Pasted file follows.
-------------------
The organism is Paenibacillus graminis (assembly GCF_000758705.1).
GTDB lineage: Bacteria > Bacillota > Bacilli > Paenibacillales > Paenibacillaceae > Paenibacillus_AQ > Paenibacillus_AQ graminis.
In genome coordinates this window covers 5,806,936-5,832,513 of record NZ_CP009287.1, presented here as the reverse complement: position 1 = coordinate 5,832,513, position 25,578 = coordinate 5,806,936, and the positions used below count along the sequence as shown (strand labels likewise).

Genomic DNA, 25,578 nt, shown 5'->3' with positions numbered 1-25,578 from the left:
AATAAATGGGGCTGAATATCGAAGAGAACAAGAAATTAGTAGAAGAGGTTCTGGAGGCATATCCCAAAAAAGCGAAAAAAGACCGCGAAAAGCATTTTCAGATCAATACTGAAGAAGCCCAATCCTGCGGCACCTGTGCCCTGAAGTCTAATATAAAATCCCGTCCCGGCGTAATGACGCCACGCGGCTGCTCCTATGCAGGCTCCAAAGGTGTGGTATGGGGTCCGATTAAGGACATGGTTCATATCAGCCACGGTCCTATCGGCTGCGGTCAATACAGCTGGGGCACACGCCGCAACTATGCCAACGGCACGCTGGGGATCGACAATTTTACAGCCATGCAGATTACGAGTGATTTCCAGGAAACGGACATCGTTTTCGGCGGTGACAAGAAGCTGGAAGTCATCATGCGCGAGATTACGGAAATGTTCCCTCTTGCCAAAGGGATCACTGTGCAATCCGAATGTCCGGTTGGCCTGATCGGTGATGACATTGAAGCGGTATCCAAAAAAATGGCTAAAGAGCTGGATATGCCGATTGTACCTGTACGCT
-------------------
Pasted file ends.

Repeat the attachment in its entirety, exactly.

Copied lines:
The organism is Paenibacillus graminis (assembly GCF_000758705.1).
GTDB lineage: Bacteria > Bacillota > Bacilli > Paenibacillales > Paenibacillaceae > Paenibacillus_AQ > Paenibacillus_AQ graminis.
In genome coordinates this window covers 5,806,936-5,832,513 of record NZ_CP009287.1, presented here as the reverse complement: position 1 = coordinate 5,832,513, position 25,578 = coordinate 5,806,936, and the positions used below count along the sequence as shown (strand labels likewise).

Genomic DNA, 25,578 nt, shown 5'->3' with positions numbered 1-25,578 from the left:
AATAAATGGGGCTGAATATCGAAGAGAACAAGAAATTAGTAGAAGAGGTTCTGGAGGCATATCCCAAAAAAGCGAAAAAAGACCGCGAAAAGCATTTTCAGATCAATACTGAAGAAGCCCAATCCTGCGGCACCTGTGCCCTGAAGTCTAATATAAAATCCCGTCCCGGCGTAATGACGCCACGCGGCTGCTCCTATGCAGGCTCCAAAGGTGTGGTATGGGGTCCGATTAAGGACATGGTTCATATCAGCCACGGTCCTATCGGCTGCGGTCAATACAGCTGGGGCACACGCCGCAACTATGCCAACGGCACGCTGGGGATCGACAATTTTACAGCCATGCAGATTACGAGTGATTTCCAGGAAACGGACATCGTTTTCGGCGGTGACAAGAAGCTGGAAGTCATCATGCGCGAGATTACGGAAATGTTCCCTCTTGCCAAAGGGATCACTGTGCAATCCGAATGTCCGGTTGGCCTGATCGGTGATGACATTGAAGCGGTATCCAAAAAAATGGCTAAAGAGCTGGATATGCCGATTGTACCTGTACGCT